How Japanese Spend New Year holidays
Hi, Happy new year!
Most Japanese have long holidays from end of December to January 3rd. Instead, we Japan do not have Christmas holiday like other countries. This holiday is special for Japanese and we have lots of customs and foods to spend time. I wanna introduce these interesting customs to you.
How Japanese spend December 31, called “おおみそか (Omisoka)”
This day is the last day and most Japanese are on their New Year’s holiday by this day. We usually go back to hometown and try to finish house cleaning, shopping and making foods for New Year’s Day.
Some Japanese watch TV program, 紅白歌合戦(こうはくうたがっせん kouhaku utagassen) with family from 7PM on NHK TV. This is an annual music show and a long-running program. And this is singing contest between male team (white team) and female team (red team). Only popular artists who had hit songs during the year are selected for this contest. We Japanese watch this program and this reminds us of what was happened and what was popular in that year and prepare for welcoming New Year’s coming.
After this program, it will become midnight. We listen to bell sound from temples starting from midnight. This is 除夜の鐘(じょやのかね jyoyanokane), bells which ring the old year out at Buddhist temples in all over Japan.
Talking about food, on this day, we eat soba noodles. Soba noodle is long, right? We eat soba wishing for health and long life in the year to come.
How Japanese spend on New Year holidays
Most Japanese take rest during the first three days of the New Year and many companies and schools are closed for this season. There are some traditional event and stuffs on New Year holidays.
Most Japanese visit Shinto shrine during the first three days of the year to wish for health and happiness. Hatsumoude means first visit to a shrine. Some big shrines gather millions of guest. When we make wish in the shrine, we throw and give some money to the box. It is called osaisen（おさいせん、お賽銭）. You can choose the amount of money you throw. If you make lots of wishes to God, you should give lots of money haha.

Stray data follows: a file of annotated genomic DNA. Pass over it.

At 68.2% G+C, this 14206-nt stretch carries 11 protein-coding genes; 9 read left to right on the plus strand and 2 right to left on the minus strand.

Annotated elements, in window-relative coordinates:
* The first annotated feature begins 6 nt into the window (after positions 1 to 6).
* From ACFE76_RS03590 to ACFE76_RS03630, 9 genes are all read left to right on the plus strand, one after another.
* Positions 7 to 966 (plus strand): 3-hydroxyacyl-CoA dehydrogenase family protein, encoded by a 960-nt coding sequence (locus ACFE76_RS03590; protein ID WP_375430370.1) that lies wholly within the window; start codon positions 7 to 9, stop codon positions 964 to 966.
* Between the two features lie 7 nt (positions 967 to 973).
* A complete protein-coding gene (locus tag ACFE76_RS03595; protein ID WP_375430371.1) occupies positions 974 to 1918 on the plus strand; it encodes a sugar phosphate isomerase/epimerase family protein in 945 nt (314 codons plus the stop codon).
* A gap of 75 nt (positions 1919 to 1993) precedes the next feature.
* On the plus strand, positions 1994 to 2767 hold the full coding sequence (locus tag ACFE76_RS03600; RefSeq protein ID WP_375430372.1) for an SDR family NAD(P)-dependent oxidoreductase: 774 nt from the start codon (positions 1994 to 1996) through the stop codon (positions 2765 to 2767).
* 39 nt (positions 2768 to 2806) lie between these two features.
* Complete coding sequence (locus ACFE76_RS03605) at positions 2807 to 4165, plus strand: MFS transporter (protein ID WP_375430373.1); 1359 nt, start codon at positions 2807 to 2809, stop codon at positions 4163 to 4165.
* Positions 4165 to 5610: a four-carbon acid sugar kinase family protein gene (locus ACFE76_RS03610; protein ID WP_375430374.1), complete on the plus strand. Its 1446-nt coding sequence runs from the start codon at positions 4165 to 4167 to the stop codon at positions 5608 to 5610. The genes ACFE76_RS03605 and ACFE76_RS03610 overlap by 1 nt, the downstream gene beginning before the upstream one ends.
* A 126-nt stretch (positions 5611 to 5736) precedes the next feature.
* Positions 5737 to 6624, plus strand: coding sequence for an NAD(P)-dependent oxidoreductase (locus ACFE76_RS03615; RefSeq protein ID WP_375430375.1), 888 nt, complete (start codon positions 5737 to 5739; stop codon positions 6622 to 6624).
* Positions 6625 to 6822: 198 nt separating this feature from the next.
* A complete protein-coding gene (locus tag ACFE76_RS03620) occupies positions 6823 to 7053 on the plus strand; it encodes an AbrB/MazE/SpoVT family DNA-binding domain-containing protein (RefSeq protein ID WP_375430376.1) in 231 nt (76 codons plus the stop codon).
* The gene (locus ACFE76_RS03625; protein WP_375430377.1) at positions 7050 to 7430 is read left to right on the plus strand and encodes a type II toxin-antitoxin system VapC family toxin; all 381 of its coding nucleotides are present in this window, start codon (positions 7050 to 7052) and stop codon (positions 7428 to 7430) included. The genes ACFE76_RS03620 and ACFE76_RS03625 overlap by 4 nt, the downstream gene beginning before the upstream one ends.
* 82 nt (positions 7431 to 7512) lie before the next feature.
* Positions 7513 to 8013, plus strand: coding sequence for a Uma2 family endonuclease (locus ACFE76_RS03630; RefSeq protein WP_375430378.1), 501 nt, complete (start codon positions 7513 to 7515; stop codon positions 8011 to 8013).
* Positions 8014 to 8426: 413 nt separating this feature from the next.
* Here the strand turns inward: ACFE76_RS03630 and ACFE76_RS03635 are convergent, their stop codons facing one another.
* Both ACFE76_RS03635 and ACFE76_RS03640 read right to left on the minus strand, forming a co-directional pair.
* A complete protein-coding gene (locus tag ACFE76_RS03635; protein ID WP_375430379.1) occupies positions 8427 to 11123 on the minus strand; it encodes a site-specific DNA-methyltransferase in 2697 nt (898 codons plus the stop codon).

Have you seen this? This looks like Christmas wreath.
We Japanese decorate the entrance of our home with this Shimekazari during the New Year’s season to protect from the evil. This is made of shimenawa, sacred rope of rice straw.
Post about “How we spend on Christmas day” is here
You can say this is equivalent to Christmas tree.
Kadomatsu are a pair of pine decorations placed in front of the gates of a residence from January 1st to 7th. Kadomatsu consists of three bamboo poles of different lengths which are cut diagonally. Pine tree branches and sprays of plum trees are tied to the bamboo poles with rope. Pine, bamboo and plum are considered good fortune stuffs; especially pine is considered a symbol of long life.
One of traditional food for New Year is ozouni, soup containing mochi (sticky rice ball), vegetable and other ingredients such as chicken or seafood. A wide variety of ingredients used for ozoouni are specialty food to the region where it’s made. In my home in Kyusyu, we use mochi, chicken, kamaboko (boiled fish paste), radish and carrot with fish broth.
One of interesting customs is otoshidama. Adults are supposed to give money to their kids and grandchildren including relative’s kids. The money is handed in decorated and small envelop called otoshidama bukuro(おとしだまぶくろ、お年玉袋). I heard there is same customs in China during Chinese New Year.
Otoshidama was originally concerned with a religious ceremony, but this has gradually changed into the customs of giving money as a gift. The average amount given usually depends on children’s age. As a whole, there’s no set standard, but in common amount to kindergarten children may receive 500-1,000 Japanese yen, and elementary school children 2,000-3,000 Japanese yen. Children closer to the givers and students in higher grades generally receive much more money.
So if you are already an adult but no kids and have many relative’s kids, you have to give much money and no receipt to your family…
Post about “New Year’s Greeting Card” is here
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